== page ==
Then I'd install the basic hardware drivers that would not change in months/years like the printer, keyboard, mouse, SCSI, network, Direct-X and the current WindowsUpdate. Then another backup of the c: partition from a floppy boot.

    Then I'd install the graphic driver, the codecs, compilers, etc., then another full backup of the c: partition from a floppy boot.

    From then on, I'd make other full c: partition backups from a floppy boot only rarely (cause I'm a lazy sob), before installing possibly dangerous software, like stuff that can break your codecs config, or a new .Net version, or any Symantec trial.

    If I understand correctly TI9 will allow me to do all this, right? I mean at any time I can boot from (one of) the TI CD(s) and make a backup of the 10Gig c: partition, it can be NTFS (standard 4K clusters), and the image can be stored on the second NTFS Dynamic disk? Then, if anything happens to the c: partition, or the disk is not bootable anymore, I can boot from the TI CD and restore the data on c: and/or make the disk bootable? Or do I need to backup the whole of the 300Gb disk in order to be able to make the disk bootable again? I didn't get this quite right from the posts on the forum.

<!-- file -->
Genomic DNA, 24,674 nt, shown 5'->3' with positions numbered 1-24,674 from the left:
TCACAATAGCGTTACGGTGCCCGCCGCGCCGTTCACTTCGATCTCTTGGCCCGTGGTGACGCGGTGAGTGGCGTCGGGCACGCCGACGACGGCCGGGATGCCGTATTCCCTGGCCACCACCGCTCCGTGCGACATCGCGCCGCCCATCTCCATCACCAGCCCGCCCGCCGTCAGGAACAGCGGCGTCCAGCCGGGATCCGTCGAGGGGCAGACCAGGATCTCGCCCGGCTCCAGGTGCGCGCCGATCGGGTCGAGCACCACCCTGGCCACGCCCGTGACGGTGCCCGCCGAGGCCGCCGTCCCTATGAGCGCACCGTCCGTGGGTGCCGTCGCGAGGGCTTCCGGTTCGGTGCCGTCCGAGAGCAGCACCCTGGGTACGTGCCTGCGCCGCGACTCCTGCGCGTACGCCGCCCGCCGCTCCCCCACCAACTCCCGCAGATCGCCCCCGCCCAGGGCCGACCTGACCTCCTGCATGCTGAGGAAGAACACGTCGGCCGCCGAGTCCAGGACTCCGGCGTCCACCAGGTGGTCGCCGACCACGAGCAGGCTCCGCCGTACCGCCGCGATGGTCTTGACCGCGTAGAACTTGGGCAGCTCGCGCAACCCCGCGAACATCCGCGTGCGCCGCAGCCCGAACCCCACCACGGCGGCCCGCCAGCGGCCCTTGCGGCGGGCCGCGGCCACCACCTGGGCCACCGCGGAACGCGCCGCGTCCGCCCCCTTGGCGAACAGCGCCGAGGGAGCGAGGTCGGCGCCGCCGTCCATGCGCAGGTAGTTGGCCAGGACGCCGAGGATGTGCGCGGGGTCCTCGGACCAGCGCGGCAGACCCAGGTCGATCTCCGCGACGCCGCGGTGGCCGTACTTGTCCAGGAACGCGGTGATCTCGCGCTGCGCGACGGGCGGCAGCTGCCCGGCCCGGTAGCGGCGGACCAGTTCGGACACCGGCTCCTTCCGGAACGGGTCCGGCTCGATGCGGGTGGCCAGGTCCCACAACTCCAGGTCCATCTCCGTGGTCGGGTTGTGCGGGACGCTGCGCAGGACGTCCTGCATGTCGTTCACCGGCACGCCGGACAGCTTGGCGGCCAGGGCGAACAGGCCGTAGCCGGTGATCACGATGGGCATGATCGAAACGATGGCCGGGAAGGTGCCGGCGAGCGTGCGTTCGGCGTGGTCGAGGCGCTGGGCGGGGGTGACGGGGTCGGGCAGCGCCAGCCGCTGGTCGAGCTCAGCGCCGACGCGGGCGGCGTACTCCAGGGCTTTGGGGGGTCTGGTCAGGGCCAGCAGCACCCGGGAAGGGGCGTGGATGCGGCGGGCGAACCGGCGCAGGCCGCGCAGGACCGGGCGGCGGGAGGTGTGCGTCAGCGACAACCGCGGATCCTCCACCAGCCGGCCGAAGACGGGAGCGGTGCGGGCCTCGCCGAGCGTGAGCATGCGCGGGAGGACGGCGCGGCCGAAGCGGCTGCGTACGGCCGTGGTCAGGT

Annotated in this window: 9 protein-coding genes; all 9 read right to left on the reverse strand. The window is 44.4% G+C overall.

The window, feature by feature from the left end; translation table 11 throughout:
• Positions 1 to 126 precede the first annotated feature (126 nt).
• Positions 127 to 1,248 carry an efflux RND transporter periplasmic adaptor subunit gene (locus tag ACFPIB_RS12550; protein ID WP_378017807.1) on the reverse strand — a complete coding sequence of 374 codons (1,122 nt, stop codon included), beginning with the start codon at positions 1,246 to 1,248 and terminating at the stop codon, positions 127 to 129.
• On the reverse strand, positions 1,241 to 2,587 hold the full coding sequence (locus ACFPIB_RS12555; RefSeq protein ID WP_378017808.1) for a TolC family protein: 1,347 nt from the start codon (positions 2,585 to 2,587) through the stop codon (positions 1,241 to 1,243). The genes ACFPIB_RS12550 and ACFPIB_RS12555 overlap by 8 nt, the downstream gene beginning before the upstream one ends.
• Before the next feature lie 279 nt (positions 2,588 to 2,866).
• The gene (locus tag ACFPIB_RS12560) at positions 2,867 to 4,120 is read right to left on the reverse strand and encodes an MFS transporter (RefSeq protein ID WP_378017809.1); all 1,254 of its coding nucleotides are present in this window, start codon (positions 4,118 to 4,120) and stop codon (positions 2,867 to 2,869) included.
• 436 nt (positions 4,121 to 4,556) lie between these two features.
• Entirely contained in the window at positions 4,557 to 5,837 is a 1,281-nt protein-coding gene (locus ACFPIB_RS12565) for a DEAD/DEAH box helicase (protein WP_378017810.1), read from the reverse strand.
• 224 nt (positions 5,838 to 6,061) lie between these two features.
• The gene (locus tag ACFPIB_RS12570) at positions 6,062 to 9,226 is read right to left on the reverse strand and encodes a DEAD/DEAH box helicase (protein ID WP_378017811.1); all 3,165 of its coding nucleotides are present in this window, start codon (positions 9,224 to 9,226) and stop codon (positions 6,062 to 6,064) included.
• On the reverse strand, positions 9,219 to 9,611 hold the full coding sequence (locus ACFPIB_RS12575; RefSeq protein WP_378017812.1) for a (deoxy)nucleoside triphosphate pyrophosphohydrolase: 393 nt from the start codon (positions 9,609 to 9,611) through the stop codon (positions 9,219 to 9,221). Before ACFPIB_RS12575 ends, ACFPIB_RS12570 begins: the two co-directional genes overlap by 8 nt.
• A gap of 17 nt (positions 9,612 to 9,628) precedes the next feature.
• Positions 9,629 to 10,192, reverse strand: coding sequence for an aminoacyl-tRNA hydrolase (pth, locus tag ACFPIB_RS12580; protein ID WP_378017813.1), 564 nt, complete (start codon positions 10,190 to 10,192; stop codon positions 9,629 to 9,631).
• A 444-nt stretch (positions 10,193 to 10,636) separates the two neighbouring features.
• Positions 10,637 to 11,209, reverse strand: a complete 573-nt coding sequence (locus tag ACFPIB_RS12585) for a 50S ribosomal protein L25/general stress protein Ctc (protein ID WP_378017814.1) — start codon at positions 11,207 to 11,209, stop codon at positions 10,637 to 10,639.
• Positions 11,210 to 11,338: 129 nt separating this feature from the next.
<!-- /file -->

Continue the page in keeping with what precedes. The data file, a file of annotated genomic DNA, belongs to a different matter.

I understand that TI9 can do a lot more like the 'hidden drive' or whatsisname stuff, but I like to keep things simple and the above paragraph lists the required minimum for me.

    Also, apparently a partition c: image does not do a sector-by-sector copy for a filesystem it recognizes like NTFS. So it stores the files (but the pagefile/hibernate)? I know Ghost used to do something like that, and I liked this feature a lot. One time I had a 2GB boot partition, made a partition image, installed a 4GB SCSI disk, partitioned and formatted it from a floppy boot as a single 4GB partition, then restored onto it the image taken from the 2GB partition, and Ghost copied everything onto it and made it bootable. The change of size of the partition was totally transparent to the software and myself included. Does TI allow this?